Tuesday, April 14, 2009

Roboseyo Media Blitz: The Korea Herald AND Times in one day!


Today, I am in two of Korea's English language newspapers.

The Korea Times published my letter to the editor, about that ugly stereotyping letter.

the Korea Herald's Expat Living section is publishing a best-of list I made by compiling the results from my recent "So What Really ARE The Ten Things Foreigners Like About Korea?"

If you're a new reader to this blog, take a look around. I hope you like what you see. I like living in Korea quite a lot, and one way I show it is by learning about Korea and writing about it.

More later, when I have the time to properly update this post.


HLee said...

congrats! btw, has anyone got any reply back from jkim? i'm pretty sure she's a gyopo.

Anonymous said...

One possible factual error in you Korea Herald piece: according to Kushibo, Jon Huer does live in Korea:

"His comfy office is at the University of Maryland, in Yongsan Garrison in central Seoul."

Anonymous said...

1. Correction: "One possible factual error in your Korea Herald ..."

2. If he does live in Yongsan Garrison, then he probably has a very different experience from other expatriates. Basically, he would be living much more like an American in America than an American expatriate in South Korea.

Stafford said...

No Chocopies.


Melissa said...

Good list!

I'm going to make my own list of things we *should be* complaining about.



Unknown said...

I enjoy your blog, but I thought you could have done better w/ your response in the KT. Clearly there is a love/hate relationship with the western teachers and Korean parents. Clearly Ms. Kim had some trouble addressing this. How do you find common ground?

Roboseyo said...

the common ground should be a focus on the education of kids, of course.

my original letter called the Korea Times to task for printing stuff like that, because I think a major part of the problem is the media's irresponsible, race-baiting coverage of the English teachers in Korea, which exacerbates every other problem. Of course, they cut that part out.

the problems come down to:

1. the media's irresponsible reporting of English teacher behavior, which is no better or worse statistically than other populations

2. Koreans' lack of faith in their public education system

3. the focus of all elementary, middle and high school's academic endeavor into one high-school ending test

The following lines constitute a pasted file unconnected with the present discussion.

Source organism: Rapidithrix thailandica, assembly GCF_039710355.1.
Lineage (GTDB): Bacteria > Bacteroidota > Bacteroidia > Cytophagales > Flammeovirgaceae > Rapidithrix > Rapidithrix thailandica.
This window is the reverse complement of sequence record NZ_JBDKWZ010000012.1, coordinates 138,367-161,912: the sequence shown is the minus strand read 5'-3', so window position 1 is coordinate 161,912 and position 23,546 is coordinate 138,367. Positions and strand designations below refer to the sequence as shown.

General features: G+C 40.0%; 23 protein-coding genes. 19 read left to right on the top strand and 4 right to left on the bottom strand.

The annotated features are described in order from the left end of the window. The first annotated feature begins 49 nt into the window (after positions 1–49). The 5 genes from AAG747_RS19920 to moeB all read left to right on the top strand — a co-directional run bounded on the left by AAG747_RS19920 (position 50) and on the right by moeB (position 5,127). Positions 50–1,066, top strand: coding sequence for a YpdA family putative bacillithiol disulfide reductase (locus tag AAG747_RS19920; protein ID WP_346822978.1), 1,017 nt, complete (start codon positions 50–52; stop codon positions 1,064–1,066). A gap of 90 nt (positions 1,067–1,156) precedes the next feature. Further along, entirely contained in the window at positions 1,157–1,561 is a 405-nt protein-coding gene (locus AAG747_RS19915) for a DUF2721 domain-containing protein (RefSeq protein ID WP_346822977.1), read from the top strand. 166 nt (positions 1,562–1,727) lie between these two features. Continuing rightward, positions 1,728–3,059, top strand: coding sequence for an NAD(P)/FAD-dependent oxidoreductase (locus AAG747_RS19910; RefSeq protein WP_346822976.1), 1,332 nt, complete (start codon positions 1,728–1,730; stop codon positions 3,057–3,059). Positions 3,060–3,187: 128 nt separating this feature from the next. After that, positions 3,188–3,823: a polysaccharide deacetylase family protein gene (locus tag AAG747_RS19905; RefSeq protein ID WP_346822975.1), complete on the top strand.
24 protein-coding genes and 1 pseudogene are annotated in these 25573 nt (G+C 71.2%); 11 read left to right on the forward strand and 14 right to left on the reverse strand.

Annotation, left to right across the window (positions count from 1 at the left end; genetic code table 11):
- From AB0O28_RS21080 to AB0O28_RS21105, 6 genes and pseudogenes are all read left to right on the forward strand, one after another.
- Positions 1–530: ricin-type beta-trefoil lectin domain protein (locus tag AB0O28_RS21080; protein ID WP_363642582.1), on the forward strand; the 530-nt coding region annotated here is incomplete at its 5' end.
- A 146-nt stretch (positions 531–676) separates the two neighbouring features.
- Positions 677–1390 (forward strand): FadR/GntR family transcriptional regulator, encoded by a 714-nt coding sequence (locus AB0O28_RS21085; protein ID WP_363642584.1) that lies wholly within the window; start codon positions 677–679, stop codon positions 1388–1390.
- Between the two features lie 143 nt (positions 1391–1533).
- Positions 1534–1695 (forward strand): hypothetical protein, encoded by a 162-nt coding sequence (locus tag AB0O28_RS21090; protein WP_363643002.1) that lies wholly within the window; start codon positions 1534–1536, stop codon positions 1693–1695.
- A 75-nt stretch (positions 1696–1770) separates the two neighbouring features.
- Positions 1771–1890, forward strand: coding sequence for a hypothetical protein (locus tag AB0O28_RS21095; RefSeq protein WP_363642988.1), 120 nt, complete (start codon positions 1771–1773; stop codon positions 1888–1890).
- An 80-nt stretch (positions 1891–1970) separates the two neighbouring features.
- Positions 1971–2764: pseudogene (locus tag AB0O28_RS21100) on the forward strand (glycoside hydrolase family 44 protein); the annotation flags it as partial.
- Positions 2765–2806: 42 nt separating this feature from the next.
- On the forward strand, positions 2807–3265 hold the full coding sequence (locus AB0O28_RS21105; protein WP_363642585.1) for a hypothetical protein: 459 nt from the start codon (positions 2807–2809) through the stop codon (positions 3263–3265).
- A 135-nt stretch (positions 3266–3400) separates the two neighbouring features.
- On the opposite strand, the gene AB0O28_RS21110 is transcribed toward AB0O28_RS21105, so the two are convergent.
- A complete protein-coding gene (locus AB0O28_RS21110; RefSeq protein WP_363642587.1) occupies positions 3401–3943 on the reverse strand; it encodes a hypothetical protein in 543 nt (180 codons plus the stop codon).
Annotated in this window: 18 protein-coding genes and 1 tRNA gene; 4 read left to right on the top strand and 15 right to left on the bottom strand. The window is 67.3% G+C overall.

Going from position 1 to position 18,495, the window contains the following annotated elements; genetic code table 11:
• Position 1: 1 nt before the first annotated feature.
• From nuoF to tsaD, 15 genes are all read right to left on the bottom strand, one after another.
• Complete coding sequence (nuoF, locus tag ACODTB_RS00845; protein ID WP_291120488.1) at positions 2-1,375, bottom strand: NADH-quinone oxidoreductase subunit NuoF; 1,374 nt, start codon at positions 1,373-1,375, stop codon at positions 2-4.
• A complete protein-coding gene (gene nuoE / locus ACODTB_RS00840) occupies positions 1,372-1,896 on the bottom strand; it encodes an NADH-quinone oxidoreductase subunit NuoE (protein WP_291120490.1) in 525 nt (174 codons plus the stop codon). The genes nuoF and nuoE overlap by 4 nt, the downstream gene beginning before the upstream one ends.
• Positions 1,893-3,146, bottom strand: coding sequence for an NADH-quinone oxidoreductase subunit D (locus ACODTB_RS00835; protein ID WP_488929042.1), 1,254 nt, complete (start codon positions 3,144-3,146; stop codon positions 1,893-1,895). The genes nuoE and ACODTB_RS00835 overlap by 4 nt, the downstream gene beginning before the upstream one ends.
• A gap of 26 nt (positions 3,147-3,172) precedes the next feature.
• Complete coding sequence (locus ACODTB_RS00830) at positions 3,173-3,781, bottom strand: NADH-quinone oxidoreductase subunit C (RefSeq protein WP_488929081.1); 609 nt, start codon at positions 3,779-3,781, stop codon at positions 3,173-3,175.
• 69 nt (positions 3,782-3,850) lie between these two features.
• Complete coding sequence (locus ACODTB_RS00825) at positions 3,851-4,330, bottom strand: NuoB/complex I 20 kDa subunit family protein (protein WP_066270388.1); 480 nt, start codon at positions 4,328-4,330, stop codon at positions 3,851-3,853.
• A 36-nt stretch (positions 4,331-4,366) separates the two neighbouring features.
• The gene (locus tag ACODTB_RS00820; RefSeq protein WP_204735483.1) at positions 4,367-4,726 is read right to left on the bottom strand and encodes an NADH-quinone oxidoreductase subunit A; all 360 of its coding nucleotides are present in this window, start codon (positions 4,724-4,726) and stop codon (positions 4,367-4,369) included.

4. the competitiveness that a test culture creates, where all are seen as rivals to be beaten, and the fear of falling behind (which leads to the perceived need to send kids to hogwans)

5. lack of regulation in the hogwan industry

6. opportunistic profiteering in the hogwan industry (wherein they'll here the cheapest, instead of the best teacher)

7. the people who DO come to Korea to extend college for another year, and act like idiots, not realizing they're representing their country

8. I'm sure there's more than that, but basically, English education is a big miasma with so many systemic flaws, and so much money and status at stake, that it's going to take a long, long time, for the whole morass to be fixed up. This is one reason why many long-time English teaching expats get so cynical. A letter helps, because one area that COULD be fixed without TOO much trouble, is holding the Korean media more accountable for their part in creating that us vs. them conflict. Parents, business leaders, and English teachers should at least see each other as partners working toward similar goals, while the media often makes English teachers out to be opportunistic trash looking to profit while corrupting Korea's youth....and so it goes.

Unknown said...

Just one question - regarding "the media's irresponsible reporting of English teacher behavior, which is no better or worse statistically than other populations"; I've read this on other blogs but I've never seen any actual statistics supporting this claim. It would seem to me that such stats would pretty well quash Ms. Kim's poorly written editorial. Have the KT publish a simple pie chart, broken out by nationality (and adjusted for population size of course) - the facts will speak for themselves.
The only problem, I suspect, will be that this approach wouldn't account for the misbehavior of American soldiers; however, that is another problem unto itself.
In any event, as I said, I'd like to see someone produce some numbers.

Roboseyo said...

ROK Drop is a good place to look for that: they're pretty up on statistics that demonstrate that foreigners, statistically, actually have a lower crime rate than the Korean population at large; ATEK would be another good place to look.

Happy hunting: the statistics are not hard to find (predictably, certain types of expat LOVE to flash them around)

good luck getting the KT to publish those kinds of statistics though, given that their main audience are Koreans using the KT to practice their English.